How the NBA’s 2020-21 cap projections impact the Detroit Pistons

Detroit Pistons owner Tom Gores talks with Andre Drummond. (Photo by Gregory Shamus/Getty Images)
Detroit Pistons owner Tom Gores talks with Andre Drummond. (Photo by Gregory Shamus/Getty Images) /

NBA salary cap projections for the 2020-21 season are expected to decrease. Here’s how the Detroit Pistons could be impacted and could benefit.

Social media has caused the NBA and teams to lose millions as the NBA salary cap projections are expected to decrease for the 2020-21 season.

ESPN’s Adrian Wojnarowski and Bobby Marks report that the original projections of $116 million will drop with some front office’s believing it’ll drop to around $113 million.

A large part of the reasoning is Houston Rockets general manager Daryl Morey tweeting his support for Hong Kong sovereignty, which will lead to the league losing approximately $150-$200 million. The loss of China-driven revenue could cost teams cap and luxury tax space.

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It may have a greater impact over the next week before the Feb. 6 trade deadline passes as teams could lose up to $15 million in tax money. ESPN reports the Warriors, a repeating tax team, would face close to an $80 million penalty if the luxury tax drops from $141 million to $138 million.

The Detroit Pistons fit in as one of seven teams that could offer more than the $9.8 million mid-level exception in free agency this upcoming summer. Five teams — Boston, Brooklyn, Golden State, Houston and Philadelphia — are projected to be tax-paying teams in 2020-21. Denver, Milwaukee and the Clippers would join them if the salary cap and tax were to drop by $3 million.

Detroit is sputtering, having lost its last four games including two games against eighth-seeded Brooklyn over the past week. The Pistons are 4.5 games back with the toughest schedule in March. That essentially makes them sellers over the next week.

Andre Drummond‘s trade market has quieted down with teams reluctant to give up draft capitol or a young prospect. Derrick Rose has never been more valuable, Langston Galloway is a sharpshooting combo guard and Markieff Morris could be a floor-spacing forward of interest.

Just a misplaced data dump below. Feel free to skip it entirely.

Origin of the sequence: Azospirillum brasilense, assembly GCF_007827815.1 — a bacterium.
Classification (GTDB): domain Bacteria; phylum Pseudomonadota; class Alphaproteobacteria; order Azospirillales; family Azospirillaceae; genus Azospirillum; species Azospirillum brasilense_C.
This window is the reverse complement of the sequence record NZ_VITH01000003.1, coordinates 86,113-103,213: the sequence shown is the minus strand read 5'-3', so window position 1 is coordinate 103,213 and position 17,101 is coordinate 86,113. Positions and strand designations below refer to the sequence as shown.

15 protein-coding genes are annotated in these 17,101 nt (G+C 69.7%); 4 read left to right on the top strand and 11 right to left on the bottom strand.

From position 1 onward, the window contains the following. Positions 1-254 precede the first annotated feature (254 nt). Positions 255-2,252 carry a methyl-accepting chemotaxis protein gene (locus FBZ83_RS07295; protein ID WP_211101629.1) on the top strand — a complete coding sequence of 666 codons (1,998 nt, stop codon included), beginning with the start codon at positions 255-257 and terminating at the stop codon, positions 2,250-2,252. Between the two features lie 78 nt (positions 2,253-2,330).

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In addition to the trade rumors that have circulated the Pistons roster, the team could take on future salary to help teams stay under the luxury tax in exchange for much-needed assets. A player that fits could be Tyus Jones, DeAndre Jordan or George Hill — players on multi-year contracts serving in a rotational role that the Pistons could match expiring contracts for.

With only $51 million in guaranteed contracts returning for the 2020-21 season, the Pistons are well-equipped to match salaries. But the Pistons seem intent to compete next season once they get healthy. They have salary cap space for the first time in several years, however, and could re-load themselves by adding depth through quality role players.

It’s an interesting element thrown at senior advisor Ed Stefanski and Detroit’s front office with eight days until the trade deadline. But it will also impact the Pistons by losing an additional $3 million in free agency for their spending needs.

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Detroit is poised to capitalize on valuable contracts. Players that would generally draw $15 million could see closer to $10 million per year instead due to decreased salary projections. Though that means players will be less likely to sign lengthier deals when they could get more money in 2021 and beyond.

That will change their timeline to go along with 19-year-old Sekou Doumbouya, whose timeline is different from veterans Blake Griffin and others. Signing players that could be considered on value deals would in turn provide additional assets if things go awry again next season or the season after.

ESPN reported the projected numbers are expected to be released to teams later Thursday so they can plan appropriately, though official numbers won’t come until the summer.

Next. What the Pistons' roster could look like in 2020-21. dark